Is it possible to tax only the rich and leave everyone else alone?
I have met and talked with many politicians, mostly when they were out speaking for their suppers just as I was. I repeatedly spent backstage time with four former
But never have I encountered any as obtuse and ignorant about business and economics as a former vice president from a Democrat administration who, out of courtesy, I won’t name. But you can guess. There aren’t that many of them. Fortunately.
On a long night flight to
I told him that, as a business owner myself, whenever a tax is demanded of me, I go collect it from somebody else. I may raise prices if I can, which fuels inflation, which steals most from the lowest wage workers who spend 90 percent of all they earn on necessities they must buy (while I spend only 1 percent on necessities).
I may freeze wages and may cut jobs via outsourcing, automation, or merely lower service, putting more work on fewer desktops, which fuels unemployment. I probably do some of both. But I don’t roll over and take a pay cut myself. Businesses don’t pay taxes. Ever. He could not grasp this and ended the flight still believing government can impose higher taxes on business with no negative effects on anyone other than the business owners or company shareholders – who are, after all, rich and making too much money anyway.
His willful ignorance is exceeded only by those buying Obama’s promise to tax the rich and only the rich. You can’t actually tax the rich. You can tax the poor, they have no recourse. But the rich have many choices in the way they respond to being hunted and punished.
Since a great many own businesses, the response I just described above occurs. They recover whatever new tax burden is imposed by raising prices and wiping out jobs. The more you tax the rich, the more do-it-yourself machinery replaces clerks in grocery stores, fast food joints, airline terminals and even casinos. Bye-bye jobs.
The more you tax the rich, the more the companies they own make mammoth investments overseas or outsource jobs there (think call centers handling orders for every imaginable product). Bye-bye jobs.
The more you tax the rich, the more motivated they are to cut every cost incurred by companies they own, so manufacture and assembly of products, printing of catalogs and brochures and books, even bottling of iced tea moves from U.S. to China.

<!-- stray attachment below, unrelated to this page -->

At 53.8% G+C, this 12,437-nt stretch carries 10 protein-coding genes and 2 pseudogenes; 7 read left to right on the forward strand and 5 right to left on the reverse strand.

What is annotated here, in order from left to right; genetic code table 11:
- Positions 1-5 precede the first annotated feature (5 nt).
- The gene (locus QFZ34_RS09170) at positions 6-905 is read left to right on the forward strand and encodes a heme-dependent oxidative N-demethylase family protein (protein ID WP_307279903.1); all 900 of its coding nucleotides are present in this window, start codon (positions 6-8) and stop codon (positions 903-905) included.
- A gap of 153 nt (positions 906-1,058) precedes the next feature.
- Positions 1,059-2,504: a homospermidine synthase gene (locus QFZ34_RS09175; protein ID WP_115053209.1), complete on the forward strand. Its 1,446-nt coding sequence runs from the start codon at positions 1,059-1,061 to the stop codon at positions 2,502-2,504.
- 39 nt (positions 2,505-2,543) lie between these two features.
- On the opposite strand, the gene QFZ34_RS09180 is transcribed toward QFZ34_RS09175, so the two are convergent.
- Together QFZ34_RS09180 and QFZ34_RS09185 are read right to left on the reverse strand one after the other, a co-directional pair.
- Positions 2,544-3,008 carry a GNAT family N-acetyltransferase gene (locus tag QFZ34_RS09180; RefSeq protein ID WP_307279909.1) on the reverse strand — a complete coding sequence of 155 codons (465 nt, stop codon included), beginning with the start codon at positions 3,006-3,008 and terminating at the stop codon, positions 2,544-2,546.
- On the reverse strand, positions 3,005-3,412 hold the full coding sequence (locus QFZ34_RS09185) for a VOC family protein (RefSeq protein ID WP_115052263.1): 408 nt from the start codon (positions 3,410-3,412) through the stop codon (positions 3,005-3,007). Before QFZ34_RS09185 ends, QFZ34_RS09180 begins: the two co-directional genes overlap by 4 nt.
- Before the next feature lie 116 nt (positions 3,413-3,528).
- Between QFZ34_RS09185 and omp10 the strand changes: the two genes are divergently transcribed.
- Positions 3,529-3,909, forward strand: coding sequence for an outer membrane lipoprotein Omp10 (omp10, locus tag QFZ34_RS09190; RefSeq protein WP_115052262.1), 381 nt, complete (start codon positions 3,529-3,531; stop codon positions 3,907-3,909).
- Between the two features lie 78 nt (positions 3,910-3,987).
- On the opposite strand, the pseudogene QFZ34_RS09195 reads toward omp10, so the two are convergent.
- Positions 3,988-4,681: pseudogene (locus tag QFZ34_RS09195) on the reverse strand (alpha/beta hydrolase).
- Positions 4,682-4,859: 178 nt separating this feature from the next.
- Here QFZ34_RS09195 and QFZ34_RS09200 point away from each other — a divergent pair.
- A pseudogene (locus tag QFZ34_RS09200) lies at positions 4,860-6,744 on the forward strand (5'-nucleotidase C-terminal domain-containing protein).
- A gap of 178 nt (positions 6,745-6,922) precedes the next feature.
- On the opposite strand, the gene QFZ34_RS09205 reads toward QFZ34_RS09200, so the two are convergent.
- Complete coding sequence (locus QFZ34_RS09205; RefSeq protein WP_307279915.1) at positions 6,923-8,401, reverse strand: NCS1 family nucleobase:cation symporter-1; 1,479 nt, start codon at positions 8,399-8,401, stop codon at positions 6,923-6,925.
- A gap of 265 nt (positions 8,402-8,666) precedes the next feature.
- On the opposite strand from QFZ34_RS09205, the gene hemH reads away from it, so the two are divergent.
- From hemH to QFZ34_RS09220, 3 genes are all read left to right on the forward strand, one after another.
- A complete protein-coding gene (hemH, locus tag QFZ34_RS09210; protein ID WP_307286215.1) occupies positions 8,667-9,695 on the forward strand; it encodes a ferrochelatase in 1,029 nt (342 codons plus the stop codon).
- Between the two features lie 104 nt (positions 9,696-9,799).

But that’s not the only response. The rich have everything they need and much of what they want, so they can – and occasionally do – go on spending strikes. As their purchasing stalls, providers of virtually everything must raise prices.
I have a closet full of perfectly nice shoes and need not buy any shoes for years. But Working Mom with three growing boys must buy shoes every few months. If shoemakers get less revenue from me, they make it up by charging Working Mom more. If the rich go on a prolonged spending strike, the trickle down damage can undermine the entire economy.
How many first, second, third and fourth tier jobs tie to the rich’s buying of million dollar high-rise condos, boats, cars, vacations, apparel? The rich can even go on an investing strike, removing their money from circulation, stepping away from risk and investing less. When that happens, the 12,000 Dow dropped to 10,000 drops to 8,000, and who is hurt the worst? Workers in their retirement funds, retired seniors relying on dividends.
If you slam the purported-to-be-rich small business owner with an increased Social Security contributions cap as much as doubling that tax, erasure of the Bush tax cuts, and jack-up capital gains tax, can you really imagine he will just bend over and say “Thank you Obama, may I have another?”
If you double the amount taken from the family farm’s harvest for taxes, do you think the owners will keep farming as if they have no choice but to suffer any abuse or theft? If you whack the wealthy investor four times harder, do you think he’ll still put as much at risk funding new company start-ups, new product research, creating as many jobs? Of course not. Every action has a reaction.
The media are pitifully ill-equipped to honestly discuss this, as most have never done anything but migrate from universities or political jobs to punditry; certainly never met payrolls. Further, they are unlikely to challenge an idea they want to believe, and nobody likes the eat-the-rich mantra better than the media.
Dan Kennedy is a serial entrepreneur, adviser to business owners, sought-after speaker and author of 13 books. More information about Dan can be found at www.NoBSBooks.com, and a free collection of his business resources including newsletters and webinars at www.DanKennedy.com.